It is always best, to begin with, a completely cleaned surface, this means removing any residual paints or varnish — the more thorough the prep, the finer the finish. Many products will claim to be a one-coat solution with no need to sand or prime, but I have always found that the best results in terms of value and durability begin with sanding and priming.

If you have kept your paint in mint condition, there may be no need to touch up the surface with sandpaper. But if you plan to achieve the kind of finish that begins with an immaculate surface, here is how to begin.

Begin by roughing up the surfaces of the furniture you will be painting with a fine-grit sandpaper. A sanding sponge is the best thing to use in my professional opinion.

Once the surfaces have been lightly sanded, clean them off with a tack cloth to remove any dust, moisture, or oils that may have been collected. When working with the dust produced when sanding, it is always best to work outside. But when you are painting, it is best to work indoors. You will soon be able to begin to paint garden furniture.

Before you begin painting, you will need to prime the surfaces with a top-quality exterior primer for the likes of garden wood. If you have finished sanding and the natural wood looks great, forget the primer and get right into staining or varnishing the wood. If you are not sure, you can try different options on the underside of the when painting garden furniture, then you can sand whatever you don’t want away and choose the best finish for the rest of the project.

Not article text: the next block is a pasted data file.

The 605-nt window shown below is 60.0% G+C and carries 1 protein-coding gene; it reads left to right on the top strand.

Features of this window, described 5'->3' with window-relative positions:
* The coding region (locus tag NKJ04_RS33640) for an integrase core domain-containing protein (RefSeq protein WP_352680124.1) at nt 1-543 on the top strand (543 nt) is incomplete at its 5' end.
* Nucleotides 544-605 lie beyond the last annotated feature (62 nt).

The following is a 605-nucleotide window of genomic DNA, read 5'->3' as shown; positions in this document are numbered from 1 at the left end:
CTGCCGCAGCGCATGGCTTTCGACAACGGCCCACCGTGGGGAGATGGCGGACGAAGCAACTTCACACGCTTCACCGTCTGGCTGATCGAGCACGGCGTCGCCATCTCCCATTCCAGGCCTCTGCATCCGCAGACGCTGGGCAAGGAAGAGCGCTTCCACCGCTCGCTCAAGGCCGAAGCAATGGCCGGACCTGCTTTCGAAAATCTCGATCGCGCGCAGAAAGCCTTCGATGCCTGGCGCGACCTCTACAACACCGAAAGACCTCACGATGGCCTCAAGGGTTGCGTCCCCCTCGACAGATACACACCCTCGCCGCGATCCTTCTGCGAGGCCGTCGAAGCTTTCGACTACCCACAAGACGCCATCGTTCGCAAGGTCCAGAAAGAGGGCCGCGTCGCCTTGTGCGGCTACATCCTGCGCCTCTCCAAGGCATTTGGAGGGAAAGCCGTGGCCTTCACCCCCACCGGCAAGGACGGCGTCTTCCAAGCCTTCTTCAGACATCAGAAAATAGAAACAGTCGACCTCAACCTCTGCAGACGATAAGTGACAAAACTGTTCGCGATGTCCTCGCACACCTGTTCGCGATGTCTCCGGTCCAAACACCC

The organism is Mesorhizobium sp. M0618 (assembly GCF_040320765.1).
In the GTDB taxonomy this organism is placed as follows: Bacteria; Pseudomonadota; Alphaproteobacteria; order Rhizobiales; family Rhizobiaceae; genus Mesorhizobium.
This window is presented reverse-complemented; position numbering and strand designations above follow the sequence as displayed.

Priming Wooden Furniture

Apply a coat of primer to the furniture with a brush or roller. Make sure you apply the strokes parallel to the grain and allow it to dry completely. Additional coats can be applied as needed to achieve a smooth and clear surface. Allow the primer to dry for a full 24 hours before applying an extra coat of paint.

When you apply the paint, follow the same process. If you will be adding more than one coat, allow each coat to dry fully before you apply the next coat. Use sandpaper to clean the surfaces from drips and other irregularities before you apply a new coat.